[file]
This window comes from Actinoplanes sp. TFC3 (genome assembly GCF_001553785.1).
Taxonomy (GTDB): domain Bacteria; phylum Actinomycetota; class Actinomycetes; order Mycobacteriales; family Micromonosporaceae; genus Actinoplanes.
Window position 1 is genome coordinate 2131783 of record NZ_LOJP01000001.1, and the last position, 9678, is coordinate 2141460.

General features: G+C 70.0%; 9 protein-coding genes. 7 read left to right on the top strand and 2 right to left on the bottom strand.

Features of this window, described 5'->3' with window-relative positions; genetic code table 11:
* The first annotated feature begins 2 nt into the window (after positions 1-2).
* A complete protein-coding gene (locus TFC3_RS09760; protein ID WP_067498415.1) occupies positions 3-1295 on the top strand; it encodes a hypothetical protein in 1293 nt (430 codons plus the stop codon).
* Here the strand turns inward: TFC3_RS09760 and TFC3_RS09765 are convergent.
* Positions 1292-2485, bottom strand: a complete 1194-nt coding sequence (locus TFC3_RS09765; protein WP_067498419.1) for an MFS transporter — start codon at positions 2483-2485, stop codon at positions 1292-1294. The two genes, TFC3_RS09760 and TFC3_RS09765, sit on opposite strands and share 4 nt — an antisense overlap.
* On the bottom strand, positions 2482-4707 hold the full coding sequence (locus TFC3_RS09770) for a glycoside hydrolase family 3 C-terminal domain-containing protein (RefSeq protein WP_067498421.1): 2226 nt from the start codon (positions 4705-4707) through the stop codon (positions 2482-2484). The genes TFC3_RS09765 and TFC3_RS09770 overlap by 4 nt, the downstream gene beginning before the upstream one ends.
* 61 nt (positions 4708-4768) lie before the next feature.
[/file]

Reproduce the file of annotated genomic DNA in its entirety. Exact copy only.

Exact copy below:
This window comes from Actinoplanes sp. TFC3 (genome assembly GCF_001553785.1).
Taxonomy (GTDB): domain Bacteria; phylum Actinomycetota; class Actinomycetes; order Mycobacteriales; family Micromonosporaceae; genus Actinoplanes.
Window position 1 is genome coordinate 2131783 of record NZ_LOJP01000001.1, and the last position, 9678, is coordinate 2141460.

General features: G+C 70.0%; 9 protein-coding genes. 7 read left to right on the top strand and 2 right to left on the bottom strand.

Features of this window, described 5'->3' with window-relative positions; genetic code table 11:
* The first annotated feature begins 2 nt into the window (after positions 1-2).
* A complete protein-coding gene (locus TFC3_RS09760; protein ID WP_067498415.1) occupies positions 3-1295 on the top strand; it encodes a hypothetical protein in 1293 nt (430 codons plus the stop codon).
* Here the strand turns inward: TFC3_RS09760 and TFC3_RS09765 are convergent.
* Positions 1292-2485, bottom strand: a complete 1194-nt coding sequence (locus TFC3_RS09765; protein WP_067498419.1) for an MFS transporter — start codon at positions 2483-2485, stop codon at positions 1292-1294. The two genes, TFC3_RS09760 and TFC3_RS09765, sit on opposite strands and share 4 nt — an antisense overlap.
* On the bottom strand, positions 2482-4707 hold the full coding sequence (locus TFC3_RS09770) for a glycoside hydrolase family 3 C-terminal domain-containing protein (RefSeq protein WP_067498421.1): 2226 nt from the start codon (positions 4705-4707) through the stop codon (positions 2482-2484). The genes TFC3_RS09765 and TFC3_RS09770 overlap by 4 nt, the downstream gene beginning before the upstream one ends.
* 61 nt (positions 4708-4768) lie before the next feature.